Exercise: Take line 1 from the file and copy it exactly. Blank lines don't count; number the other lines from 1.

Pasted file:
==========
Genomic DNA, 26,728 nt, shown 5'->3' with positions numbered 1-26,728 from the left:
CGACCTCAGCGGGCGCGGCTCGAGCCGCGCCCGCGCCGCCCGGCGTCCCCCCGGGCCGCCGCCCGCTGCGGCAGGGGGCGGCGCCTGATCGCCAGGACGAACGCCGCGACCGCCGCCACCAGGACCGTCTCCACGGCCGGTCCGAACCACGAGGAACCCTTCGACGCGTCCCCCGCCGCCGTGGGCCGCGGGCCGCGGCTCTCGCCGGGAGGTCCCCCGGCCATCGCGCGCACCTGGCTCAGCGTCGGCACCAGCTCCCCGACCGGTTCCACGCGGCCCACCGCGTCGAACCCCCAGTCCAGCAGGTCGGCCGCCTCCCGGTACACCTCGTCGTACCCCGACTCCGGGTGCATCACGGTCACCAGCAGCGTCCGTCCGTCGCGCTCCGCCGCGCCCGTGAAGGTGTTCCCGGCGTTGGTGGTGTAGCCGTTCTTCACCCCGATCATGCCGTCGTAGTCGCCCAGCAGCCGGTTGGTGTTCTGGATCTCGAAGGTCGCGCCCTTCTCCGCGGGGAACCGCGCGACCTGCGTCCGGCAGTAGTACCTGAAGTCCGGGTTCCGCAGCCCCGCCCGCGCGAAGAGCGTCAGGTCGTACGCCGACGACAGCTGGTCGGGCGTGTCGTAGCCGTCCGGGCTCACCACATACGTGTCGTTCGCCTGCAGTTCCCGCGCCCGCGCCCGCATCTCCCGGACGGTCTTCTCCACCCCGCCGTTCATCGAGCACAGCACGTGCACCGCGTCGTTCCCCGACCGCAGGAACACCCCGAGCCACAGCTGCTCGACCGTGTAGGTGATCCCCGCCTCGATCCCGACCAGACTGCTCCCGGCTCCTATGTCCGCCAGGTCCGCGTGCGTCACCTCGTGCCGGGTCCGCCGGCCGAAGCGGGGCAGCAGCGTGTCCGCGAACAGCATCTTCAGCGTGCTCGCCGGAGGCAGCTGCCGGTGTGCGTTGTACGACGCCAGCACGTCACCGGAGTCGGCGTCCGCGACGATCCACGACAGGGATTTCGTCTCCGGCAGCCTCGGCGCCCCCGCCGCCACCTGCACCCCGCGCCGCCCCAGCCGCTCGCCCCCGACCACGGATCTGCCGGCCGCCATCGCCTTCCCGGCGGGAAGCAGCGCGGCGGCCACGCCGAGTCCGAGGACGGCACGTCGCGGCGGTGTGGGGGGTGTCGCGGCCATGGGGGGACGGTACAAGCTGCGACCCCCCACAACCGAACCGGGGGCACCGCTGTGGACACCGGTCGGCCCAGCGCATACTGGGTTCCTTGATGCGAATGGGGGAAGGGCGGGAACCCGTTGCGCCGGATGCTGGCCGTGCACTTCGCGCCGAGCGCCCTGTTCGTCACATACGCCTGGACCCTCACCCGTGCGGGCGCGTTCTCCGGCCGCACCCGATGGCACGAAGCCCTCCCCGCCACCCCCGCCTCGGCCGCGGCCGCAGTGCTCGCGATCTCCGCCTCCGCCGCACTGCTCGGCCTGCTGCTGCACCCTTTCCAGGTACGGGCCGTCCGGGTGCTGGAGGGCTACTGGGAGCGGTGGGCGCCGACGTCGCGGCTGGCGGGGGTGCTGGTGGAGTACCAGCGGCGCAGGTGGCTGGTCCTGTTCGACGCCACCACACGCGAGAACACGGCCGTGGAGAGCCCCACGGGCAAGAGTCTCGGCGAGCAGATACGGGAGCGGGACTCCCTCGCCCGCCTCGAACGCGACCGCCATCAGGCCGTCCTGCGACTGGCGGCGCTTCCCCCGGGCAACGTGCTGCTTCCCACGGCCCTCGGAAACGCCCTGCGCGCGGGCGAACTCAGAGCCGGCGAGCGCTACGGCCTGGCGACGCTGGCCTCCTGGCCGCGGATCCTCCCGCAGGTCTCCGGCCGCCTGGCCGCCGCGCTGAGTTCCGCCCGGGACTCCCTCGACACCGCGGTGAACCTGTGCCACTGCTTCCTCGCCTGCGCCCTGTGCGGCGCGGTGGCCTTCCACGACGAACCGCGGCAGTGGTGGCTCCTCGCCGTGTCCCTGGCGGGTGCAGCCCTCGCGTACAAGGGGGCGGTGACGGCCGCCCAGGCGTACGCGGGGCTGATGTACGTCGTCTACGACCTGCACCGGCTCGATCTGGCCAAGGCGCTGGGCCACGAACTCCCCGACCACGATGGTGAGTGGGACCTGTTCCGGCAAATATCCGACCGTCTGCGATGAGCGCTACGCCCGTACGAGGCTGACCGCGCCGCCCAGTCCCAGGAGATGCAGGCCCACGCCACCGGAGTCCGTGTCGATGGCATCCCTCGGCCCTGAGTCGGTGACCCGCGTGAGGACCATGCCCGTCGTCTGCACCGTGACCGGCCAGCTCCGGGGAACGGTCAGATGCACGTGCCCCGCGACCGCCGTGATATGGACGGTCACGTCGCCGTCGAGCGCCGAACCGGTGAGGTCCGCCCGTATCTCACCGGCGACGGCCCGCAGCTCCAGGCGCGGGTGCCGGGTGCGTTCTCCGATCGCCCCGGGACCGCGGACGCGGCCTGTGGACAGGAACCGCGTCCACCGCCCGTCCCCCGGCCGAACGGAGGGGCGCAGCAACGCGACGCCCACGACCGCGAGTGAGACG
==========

Genomic DNA, 26,728 nt, shown 5'->3' with positions numbered 1-26,728 from the left: